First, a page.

Smart Clothes—A Wearable Air Quality Sensor

Man wearing the device adjacent to the logo of the My Air My Health Challenge

Caption: The prize winning pollution sensor
Credit: Conscious Clothing

America is waking up to the importance of a healthy lifestyle.  But while what you eat is important, what you breathe in matters, too. As you’re biking, running, or walking in the city—or anywhere for that matter—you’re inhaling car exhaust and other air pollution. Have you ever wondered how many lung-irritating particles you’re inhaling? And what effect air quality has on your health?

To address these questions, NIH, with the Department of Health and Human Services (our parent agency) and the Environmental Protection Agency, issued a challenge: the “My Air, My Health” challenge.

Applicants designed wearable, real-time, location-specific air pollution sensors that measure and link to an individual’s physiological data—including how deep your breathing is—and then transmit the info to a central data repository.

Close up of the device peering out of clothing

Caption: Close-up of the sensor. Developed by David Kuller (AUX), Gabrielle Savage Dockterman (Angel Devil Productions), and Dot Kelly (Shearwater Design).
Credit: Angel Devil Productions

Conscious Clothing, the group that created the sensor you see in the pictures, won the $100,000 grand prize—which was presented to them at the recent Health Datapalooza here in Washington, D.C. Their device is a very cool gizmo that allows you to track your breathing and the quality of the air around you. It also enables researchers to assess the presence of various airborne pollutants in real time—and determine their impact on health.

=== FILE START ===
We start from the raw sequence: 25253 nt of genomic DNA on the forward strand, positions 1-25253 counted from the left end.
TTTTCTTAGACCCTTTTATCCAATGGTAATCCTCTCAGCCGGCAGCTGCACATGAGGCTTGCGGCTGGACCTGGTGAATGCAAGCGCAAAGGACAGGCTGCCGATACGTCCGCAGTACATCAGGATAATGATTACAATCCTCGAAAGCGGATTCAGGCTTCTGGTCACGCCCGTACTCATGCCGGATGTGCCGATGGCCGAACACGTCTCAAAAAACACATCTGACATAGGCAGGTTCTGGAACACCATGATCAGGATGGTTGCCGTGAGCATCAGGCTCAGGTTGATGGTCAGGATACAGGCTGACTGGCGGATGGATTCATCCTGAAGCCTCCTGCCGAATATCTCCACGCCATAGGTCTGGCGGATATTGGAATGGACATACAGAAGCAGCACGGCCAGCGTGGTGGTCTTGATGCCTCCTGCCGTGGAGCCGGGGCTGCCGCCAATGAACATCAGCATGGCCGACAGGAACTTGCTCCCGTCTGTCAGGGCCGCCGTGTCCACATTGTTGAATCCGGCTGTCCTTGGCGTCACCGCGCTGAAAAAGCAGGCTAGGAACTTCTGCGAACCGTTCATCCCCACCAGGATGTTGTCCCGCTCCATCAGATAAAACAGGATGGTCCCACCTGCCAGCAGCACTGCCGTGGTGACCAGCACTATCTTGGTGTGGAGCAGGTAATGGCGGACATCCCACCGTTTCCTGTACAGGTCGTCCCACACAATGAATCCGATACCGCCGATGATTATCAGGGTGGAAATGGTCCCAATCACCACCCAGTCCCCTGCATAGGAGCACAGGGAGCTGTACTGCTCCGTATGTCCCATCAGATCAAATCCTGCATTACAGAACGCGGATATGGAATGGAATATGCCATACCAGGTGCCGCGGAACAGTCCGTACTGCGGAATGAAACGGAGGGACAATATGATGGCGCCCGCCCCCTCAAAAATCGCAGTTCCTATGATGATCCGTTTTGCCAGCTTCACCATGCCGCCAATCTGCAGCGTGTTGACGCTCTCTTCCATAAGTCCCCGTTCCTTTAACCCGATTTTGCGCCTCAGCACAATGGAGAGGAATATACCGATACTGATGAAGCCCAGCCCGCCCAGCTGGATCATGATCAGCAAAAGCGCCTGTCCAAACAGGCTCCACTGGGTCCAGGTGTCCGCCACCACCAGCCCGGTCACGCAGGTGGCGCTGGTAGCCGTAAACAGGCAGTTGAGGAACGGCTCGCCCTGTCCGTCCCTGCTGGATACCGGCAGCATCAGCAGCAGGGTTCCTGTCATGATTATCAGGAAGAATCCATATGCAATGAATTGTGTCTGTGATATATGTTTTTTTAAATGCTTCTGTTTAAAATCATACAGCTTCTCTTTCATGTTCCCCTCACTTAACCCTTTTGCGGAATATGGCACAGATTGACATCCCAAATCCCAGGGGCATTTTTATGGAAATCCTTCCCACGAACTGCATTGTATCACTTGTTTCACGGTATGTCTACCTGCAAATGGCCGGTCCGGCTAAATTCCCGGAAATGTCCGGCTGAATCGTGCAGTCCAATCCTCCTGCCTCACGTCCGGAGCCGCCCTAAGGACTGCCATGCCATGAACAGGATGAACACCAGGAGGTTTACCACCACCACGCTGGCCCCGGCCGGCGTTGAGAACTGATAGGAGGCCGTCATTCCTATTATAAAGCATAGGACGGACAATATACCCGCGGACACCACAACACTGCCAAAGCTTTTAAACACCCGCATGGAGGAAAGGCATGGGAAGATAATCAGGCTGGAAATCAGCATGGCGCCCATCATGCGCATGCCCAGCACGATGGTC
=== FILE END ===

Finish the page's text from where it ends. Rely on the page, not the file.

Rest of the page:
Links:

Conscious Clothing: watch the demo of the prototype

Health Datapalooza IV

My Air, My Health Challenge

NIH support: National Institute of Environmental Health Sciences

MyAirMyHealth.Logo

7 thoughts on “Smart Clothes—A Wearable Air Quality Sensor

  1. A very bad idea. Shame on the NIH director, the EPA and the NIH in awarding the prize to this invention and the inventor for not considering the health effects of the electromagnetic radiation upon the wearer’s body.

  2. I disagree to the first comment, there are plenty of products that release electromagnetic radiation, when it is low frequency and low power it has no long term or short effects to the body. It is like the big cell phone scare, “If you use your cell phone, you’ll get brain cancer”. Wrong everyone uses a cellphone, more than ever. The more they advance this prototype the better it will be and the lives will be saved. I’m also pretty sure that they would not have awarded this invention without considering the effects to people’s health.

  3. Personally I don’t like the idea of this project. I think there were better projects that merit of winning that prize.

  4. This all seems quite irrelevant when public places allow smoking which, whilst on vacation to Philadelphia from England I noticed the adverse affect on my COPD as an innocent sufferer of Alpha 1 Anti-Trypstin after stopping for a drink in a bar. If I worn any special clothing to detect poor air it would have been off the scale. Educate people that smoking in other peoples airspace compromises unwilling participants.

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